Total Estimate of Missing “stranded debt” monies: $2 billion

Transmission Builds: Yet again several of the Liberal Energy Minister’s directives instructed Hydro One to construct transmission lines to connect wind and solar energy projects to the grid. Those directives required Hydro One to spend billions of ratepayer dollars to build the transmission lines, purchase transformers for that purpose and included “reserving” transmission facilities for the Korean Consortium, commonly known as the Samsung contract.

Estimated Costs to hook up Wind and Solar to the Grid: $2 billion

Ontario Clean Energy Benefit: As energy costs rose the governing Liberal party became concerned that the ratepayers would balk at the huge increases they were seeing so they launched the “Ontario Clean Energy Benefit” (OCEB) which gave ratepayers a 10% rebate on their electricity bills. This burden of approximately $1.5 billion annually for the years 2011 through to 2014 will be added to the growing provincial debt but will end January 1, 2015.

Estimated Cost to taxpayers of the OCEB over 4 years: $6 billion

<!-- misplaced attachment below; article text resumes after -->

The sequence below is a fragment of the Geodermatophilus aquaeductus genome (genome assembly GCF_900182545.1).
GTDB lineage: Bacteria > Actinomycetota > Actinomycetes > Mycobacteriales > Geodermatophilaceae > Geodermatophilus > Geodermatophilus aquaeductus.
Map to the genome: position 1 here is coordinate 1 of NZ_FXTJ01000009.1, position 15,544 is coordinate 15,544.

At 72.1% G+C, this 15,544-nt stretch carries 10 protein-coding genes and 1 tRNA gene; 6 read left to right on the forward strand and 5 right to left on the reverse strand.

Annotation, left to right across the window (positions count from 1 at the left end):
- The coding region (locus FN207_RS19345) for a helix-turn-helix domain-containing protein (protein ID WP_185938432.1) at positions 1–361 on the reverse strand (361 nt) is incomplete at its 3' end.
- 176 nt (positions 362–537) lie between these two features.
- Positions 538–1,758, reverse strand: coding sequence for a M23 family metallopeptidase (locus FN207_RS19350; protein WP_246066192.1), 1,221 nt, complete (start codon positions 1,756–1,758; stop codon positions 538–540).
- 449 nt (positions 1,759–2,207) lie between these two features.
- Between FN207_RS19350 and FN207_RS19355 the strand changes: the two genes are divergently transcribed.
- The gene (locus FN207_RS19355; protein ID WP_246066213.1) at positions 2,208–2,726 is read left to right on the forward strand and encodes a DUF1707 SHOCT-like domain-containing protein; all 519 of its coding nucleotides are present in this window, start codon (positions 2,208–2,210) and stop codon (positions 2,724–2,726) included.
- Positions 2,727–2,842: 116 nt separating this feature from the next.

Smart Meters: Not to be forgotten is the $2 billion or more spent to install “smart meters” on each household throughout the province. These meters have provided no benefits to ratepayers despite all of the rhetoric from the Ministry. Recently Hydro Ottawa announced that they will be replacing 215,000 of their smart meters, installed only a few years ago, because they are deficient. How many more will need replacement by other local distribution companies (LDC) throughout the province is an unknown. It would appear that the Minister’s (Dwight Duncan) directive at that time didn’t require any standards—the Liberals just thought it was a good idea!